Do Auto Shows matter anymore? The short answer is No. Maybe. Kind of.
It is, of course, complicated. And emotional. I think about that time, close to 20 years ago, when I stood on the empty floor of the Sands Convention Center in Las Vegas with forklifts buzzing and golf carts zipping by me. It was my first ever auto show, and I, as the marketing grunt for a small aftermarket outfit, was tasked with helping the display company build the booth.
This was not glamorous work.
I hated every stinking moment, in fact, except for my time spent walking the aisles of tires, fuel system cleaners and the like. That was pretty cool. No – scratch that: it was REALLY cool.
Back then, there were two reasons to go to a trade show like SEMA: get leads and spy on the competition. Ten years later I was a grizzled veteran of SEMA and just about every other Auto Show in North America. From new cars and fireworks inside Detroit’s Cobo Hall in January to Halloween in Vegas with wheels and accessories, if it was showing I was writing about it, shooting bad photos and trudging to the next presser. It was fun, and people were interested in the stuff. What was amazing, however, was that with a little variation the reason for all that spectacle never ever changed: auto shows sell shiny things and give product people a chance to spy on other product people. Even the so-called press previews were just thinly disguised marketing and sales brochures that many journalists (me included) took in like mackerel to a fisherman’s net. And so what? Back when press reveals meant something – kind of – people would tune in to watch the latest auto show coverage. It was important because cars were important as a huge global economic engine, a symbol of American industrial beauty, and as an object of desire.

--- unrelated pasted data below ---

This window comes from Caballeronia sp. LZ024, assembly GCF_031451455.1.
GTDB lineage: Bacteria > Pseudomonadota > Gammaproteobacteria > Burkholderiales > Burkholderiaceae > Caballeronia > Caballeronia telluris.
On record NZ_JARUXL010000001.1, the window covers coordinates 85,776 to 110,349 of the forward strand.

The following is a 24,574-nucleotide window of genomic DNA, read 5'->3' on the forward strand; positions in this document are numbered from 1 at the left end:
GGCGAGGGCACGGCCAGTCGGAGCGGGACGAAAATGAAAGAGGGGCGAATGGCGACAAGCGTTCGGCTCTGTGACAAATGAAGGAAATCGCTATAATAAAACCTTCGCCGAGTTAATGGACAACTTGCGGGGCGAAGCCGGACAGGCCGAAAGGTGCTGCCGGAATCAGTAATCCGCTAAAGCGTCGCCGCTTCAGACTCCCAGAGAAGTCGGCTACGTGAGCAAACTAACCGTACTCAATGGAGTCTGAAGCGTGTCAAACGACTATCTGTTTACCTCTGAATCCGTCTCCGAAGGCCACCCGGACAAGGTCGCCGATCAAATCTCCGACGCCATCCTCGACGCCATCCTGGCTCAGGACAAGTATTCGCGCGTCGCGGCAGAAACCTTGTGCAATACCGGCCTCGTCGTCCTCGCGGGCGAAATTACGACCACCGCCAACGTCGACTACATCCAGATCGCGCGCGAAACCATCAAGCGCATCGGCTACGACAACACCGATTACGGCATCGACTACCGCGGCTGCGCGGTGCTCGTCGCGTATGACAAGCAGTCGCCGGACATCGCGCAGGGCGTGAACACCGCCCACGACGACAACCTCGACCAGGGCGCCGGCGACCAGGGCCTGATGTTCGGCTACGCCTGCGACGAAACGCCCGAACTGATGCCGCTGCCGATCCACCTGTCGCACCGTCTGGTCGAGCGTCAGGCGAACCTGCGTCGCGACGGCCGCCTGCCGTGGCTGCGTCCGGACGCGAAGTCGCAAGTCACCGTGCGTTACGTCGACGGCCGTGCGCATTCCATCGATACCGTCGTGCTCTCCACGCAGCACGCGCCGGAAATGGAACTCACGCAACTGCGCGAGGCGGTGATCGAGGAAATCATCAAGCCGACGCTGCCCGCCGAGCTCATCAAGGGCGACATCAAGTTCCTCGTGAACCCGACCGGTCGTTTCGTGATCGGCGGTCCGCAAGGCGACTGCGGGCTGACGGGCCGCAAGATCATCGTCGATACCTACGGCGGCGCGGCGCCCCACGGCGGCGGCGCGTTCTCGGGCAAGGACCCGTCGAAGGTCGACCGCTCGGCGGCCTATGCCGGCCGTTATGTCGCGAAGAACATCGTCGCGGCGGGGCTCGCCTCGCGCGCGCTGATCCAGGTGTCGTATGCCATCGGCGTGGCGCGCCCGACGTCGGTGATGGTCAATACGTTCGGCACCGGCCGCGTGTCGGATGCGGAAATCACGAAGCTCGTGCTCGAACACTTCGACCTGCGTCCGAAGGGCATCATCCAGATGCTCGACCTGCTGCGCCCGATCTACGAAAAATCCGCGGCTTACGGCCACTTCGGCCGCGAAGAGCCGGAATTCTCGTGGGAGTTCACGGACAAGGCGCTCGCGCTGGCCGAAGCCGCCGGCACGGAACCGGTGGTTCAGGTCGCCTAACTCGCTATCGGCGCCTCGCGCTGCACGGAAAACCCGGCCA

It’s all changed now. Cars are still all that, even more so, and the show means more than ever from an emotional and philosophical level: the North American International Auto Show (NAIAS) is a powerful example of the automotive world’s recovery from the Great Recession. Millions of people still go to the shows, because, honestly, what’s better than a day looking at cool cars? Cars are still sold at the auto show, and there is always room for a tape measure. But in terms of news value and press previews, the concept of auto shows lost its meaning five years ago. Today it is faux preen and posture, of “debuting” cars that have already been shown. The advent of digital sales, marketing, and communication — and the fact that dealerships practically compete with automakers in terms of local marketing and content…you get the point. National press preview days are now sad reunions for old timers better covered remotely or for purely product reasons.
Journalists, if they’re looking for a story, should attend public days. The news is there now. It’s the unvarnished opinion of a Mom and her son, or a Dad and his daughter. They’re the ones who set the tone for design, economy and power. They’re the ones — the only ones — with a legitimate opinion about a car at the auto show.